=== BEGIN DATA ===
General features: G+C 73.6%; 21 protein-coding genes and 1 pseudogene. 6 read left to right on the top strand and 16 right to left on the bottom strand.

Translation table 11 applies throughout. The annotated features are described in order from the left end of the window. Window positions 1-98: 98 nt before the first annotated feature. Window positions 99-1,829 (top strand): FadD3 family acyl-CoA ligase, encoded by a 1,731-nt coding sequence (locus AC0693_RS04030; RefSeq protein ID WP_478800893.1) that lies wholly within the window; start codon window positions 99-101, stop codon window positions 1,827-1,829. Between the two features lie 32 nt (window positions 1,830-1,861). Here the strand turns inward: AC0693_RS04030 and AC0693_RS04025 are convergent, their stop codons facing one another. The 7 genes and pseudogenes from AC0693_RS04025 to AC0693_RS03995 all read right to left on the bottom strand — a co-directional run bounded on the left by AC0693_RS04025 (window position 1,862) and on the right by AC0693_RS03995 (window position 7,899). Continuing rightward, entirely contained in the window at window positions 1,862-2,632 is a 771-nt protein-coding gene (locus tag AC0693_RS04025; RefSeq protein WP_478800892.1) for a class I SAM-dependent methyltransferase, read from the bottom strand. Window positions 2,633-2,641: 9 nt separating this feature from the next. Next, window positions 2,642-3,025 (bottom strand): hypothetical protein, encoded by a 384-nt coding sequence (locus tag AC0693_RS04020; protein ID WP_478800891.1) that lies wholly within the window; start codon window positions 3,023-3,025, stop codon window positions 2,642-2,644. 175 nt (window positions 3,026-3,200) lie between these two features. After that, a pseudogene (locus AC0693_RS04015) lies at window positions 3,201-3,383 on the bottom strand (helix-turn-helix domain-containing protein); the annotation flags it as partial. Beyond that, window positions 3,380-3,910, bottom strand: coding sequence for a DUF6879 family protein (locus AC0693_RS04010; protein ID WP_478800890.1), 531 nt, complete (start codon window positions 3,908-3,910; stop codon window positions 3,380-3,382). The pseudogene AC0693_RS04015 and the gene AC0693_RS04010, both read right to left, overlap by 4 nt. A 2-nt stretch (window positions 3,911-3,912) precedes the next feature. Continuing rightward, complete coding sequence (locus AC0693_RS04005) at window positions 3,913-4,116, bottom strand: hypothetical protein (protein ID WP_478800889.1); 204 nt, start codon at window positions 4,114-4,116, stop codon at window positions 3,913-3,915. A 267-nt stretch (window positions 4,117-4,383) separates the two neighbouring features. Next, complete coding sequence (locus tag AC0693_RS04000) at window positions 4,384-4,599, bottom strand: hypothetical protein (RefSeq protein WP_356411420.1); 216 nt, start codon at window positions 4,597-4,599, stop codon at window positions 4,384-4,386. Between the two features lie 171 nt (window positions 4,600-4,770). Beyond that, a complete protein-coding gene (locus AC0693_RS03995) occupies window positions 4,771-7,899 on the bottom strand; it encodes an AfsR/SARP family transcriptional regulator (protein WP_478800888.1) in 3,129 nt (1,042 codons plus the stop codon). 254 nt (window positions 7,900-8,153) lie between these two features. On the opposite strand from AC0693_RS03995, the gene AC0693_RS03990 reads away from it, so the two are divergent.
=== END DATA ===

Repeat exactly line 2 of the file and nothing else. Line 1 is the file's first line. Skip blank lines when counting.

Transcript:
Translation table 11 applies throughout. The annotated features are described in order from the left end of the window. Window positions 1-98: 98 nt before the first annotated feature. Window positions 99-1,829 (top strand): FadD3 family acyl-CoA ligase, encoded by a 1,731-nt coding sequence (locus AC0693_RS04030; RefSeq protein ID WP_478800893.1) that lies wholly within the window; start codon window positions 99-101, stop codon window positions 1,827-1,829. Between the two features lie 32 nt (window positions 1,830-1,861). Here the strand turns inward: AC0693_RS04030 and AC0693_RS04025 are convergent, their stop codons facing one another. The 7 genes and pseudogenes from AC0693_RS04025 to AC0693_RS03995 all read right to left on the bottom strand — a co-directional run bounded on the left by AC0693_RS04025 (window position 1,862) and on the right by AC0693_RS03995 (window position 7,899). Continuing rightward, entirely contained in the window at window positions 1,862-2,632 is a 771-nt protein-coding gene (locus tag AC0693_RS04025; RefSeq protein WP_478800892.1) for a class I SAM-dependent methyltransferase, read from the bottom strand. Window positions 2,633-2,641: 9 nt separating this feature from the next. Next, window positions 2,642-3,025 (bottom strand): hypothetical protein, encoded by a 384-nt coding sequence (locus tag AC0693_RS04020; protein ID WP_478800891.1) that lies wholly within the window; start codon window positions 3,023-3,025, stop codon window positions 2,642-2,644. 175 nt (window positions 3,026-3,200) lie between these two features. After that, a pseudogene (locus AC0693_RS04015) lies at window positions 3,201-3,383 on the bottom strand (helix-turn-helix domain-containing protein); the annotation flags it as partial. Beyond that, window positions 3,380-3,910, bottom strand: coding sequence for a DUF6879 family protein (locus AC0693_RS04010; protein ID WP_478800890.1), 531 nt, complete (start codon window positions 3,908-3,910; stop codon window positions 3,380-3,382). The pseudogene AC0693_RS04015 and the gene AC0693_RS04010, both read right to left, overlap by 4 nt. A 2-nt stretch (window positions 3,911-3,912) precedes the next feature. Continuing rightward, complete coding sequence (locus AC0693_RS04005) at window positions 3,913-4,116, bottom strand: hypothetical protein (protein ID WP_478800889.1); 204 nt, start codon at window positions 4,114-4,116, stop codon at window positions 3,913-3,915. A 267-nt stretch (window positions 4,117-4,383) separates the two neighbouring features. Next, complete coding sequence (locus tag AC0693_RS04000) at window positions 4,384-4,599, bottom strand: hypothetical protein (RefSeq protein WP_356411420.1); 216 nt, start codon at window positions 4,597-4,599, stop codon at window positions 4,384-4,386. Between the two features lie 171 nt (window positions 4,600-4,770). Beyond that, a complete protein-coding gene (locus AC0693_RS03995) occupies window positions 4,771-7,899 on the bottom strand; it encodes an AfsR/SARP family transcriptional regulator (protein WP_478800888.1) in 3,129 nt (1,042 codons plus the stop codon). 254 nt (window positions 7,900-8,153) lie between these two features. On the opposite strand from AC0693_RS03995, the gene AC0693_RS03990 reads away from it, so the two are divergent.